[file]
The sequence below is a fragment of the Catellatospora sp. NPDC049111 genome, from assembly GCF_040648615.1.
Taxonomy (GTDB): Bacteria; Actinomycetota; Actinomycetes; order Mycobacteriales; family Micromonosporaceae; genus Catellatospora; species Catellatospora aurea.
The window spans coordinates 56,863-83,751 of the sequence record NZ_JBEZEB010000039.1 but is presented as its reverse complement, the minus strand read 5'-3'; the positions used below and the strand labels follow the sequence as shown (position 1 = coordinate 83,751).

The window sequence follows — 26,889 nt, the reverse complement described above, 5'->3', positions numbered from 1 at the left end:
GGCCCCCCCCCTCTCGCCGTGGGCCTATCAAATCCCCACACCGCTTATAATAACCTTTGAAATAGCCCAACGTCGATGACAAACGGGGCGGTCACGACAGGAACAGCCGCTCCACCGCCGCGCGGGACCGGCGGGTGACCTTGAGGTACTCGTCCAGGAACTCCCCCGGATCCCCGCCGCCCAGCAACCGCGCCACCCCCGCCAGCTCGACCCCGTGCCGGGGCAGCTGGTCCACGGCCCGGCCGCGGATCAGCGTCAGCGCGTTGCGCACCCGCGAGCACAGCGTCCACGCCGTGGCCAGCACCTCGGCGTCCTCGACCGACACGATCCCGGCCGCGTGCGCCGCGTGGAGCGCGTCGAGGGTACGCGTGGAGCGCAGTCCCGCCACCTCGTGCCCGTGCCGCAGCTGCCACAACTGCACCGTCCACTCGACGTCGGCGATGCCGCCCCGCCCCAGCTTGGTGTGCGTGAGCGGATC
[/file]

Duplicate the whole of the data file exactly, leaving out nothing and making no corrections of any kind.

The sequence below is a fragment of the Catellatospora sp. NPDC049111 genome, from assembly GCF_040648615.1.
Taxonomy (GTDB): Bacteria; Actinomycetota; Actinomycetes; order Mycobacteriales; family Micromonosporaceae; genus Catellatospora; species Catellatospora aurea.
The window spans coordinates 56,863-83,751 of the sequence record NZ_JBEZEB010000039.1 but is presented as its reverse complement, the minus strand read 5'-3'; the positions used below and the strand labels follow the sequence as shown (position 1 = coordinate 83,751).

The window sequence follows — 26,889 nt, the reverse complement described above, 5'->3', positions numbered from 1 at the left end:
GGCCCCCCCCCTCTCGCCGTGGGCCTATCAAATCCCCACACCGCTTATAATAACCTTTGAAATAGCCCAACGTCGATGACAAACGGGGCGGTCACGACAGGAACAGCCGCTCCACCGCCGCGCGGGACCGGCGGGTGACCTTGAGGTACTCGTCCAGGAACTCCCCCGGATCCCCGCCGCCCAGCAACCGCGCCACCCCCGCCAGCTCGACCCCGTGCCGGGGCAGCTGGTCCACGGCCCGGCCGCGGATCAGCGTCAGCGCGTTGCGCACCCGCGAGCACAGCGTCCACGCCGTGGCCAGCACCTCGGCGTCCTCGACCGACACGATCCCGGCCGCGTGCGCCGCGTGGAGCGCGTCGAGGGTACGCGTGGAGCGCAGTCCCGCCACCTCGTGCCCGTGCCGCAGCTGCCACAACTGCACCGTCCACTCGACGTCGGCGATGCCGCCCCGCCCCAGCTTGGTGTGCGTGAGCGGATC